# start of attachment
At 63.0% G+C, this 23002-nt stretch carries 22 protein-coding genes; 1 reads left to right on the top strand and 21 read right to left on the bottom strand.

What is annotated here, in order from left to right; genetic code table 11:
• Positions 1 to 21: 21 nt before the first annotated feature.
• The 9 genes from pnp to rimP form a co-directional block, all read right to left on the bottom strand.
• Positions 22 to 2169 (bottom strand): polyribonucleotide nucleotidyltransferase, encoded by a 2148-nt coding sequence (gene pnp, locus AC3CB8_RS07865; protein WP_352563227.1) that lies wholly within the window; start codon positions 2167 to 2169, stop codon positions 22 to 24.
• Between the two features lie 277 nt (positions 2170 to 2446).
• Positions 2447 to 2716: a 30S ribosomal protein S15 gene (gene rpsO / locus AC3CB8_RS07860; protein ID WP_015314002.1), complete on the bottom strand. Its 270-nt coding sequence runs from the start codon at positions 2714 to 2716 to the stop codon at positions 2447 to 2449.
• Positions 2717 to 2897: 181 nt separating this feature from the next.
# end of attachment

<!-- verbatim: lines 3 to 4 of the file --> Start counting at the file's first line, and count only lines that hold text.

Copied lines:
• Positions 1 to 21: 21 nt before the first annotated feature.
• The 9 genes from pnp to rimP form a co-directional block, all read right to left on the bottom strand.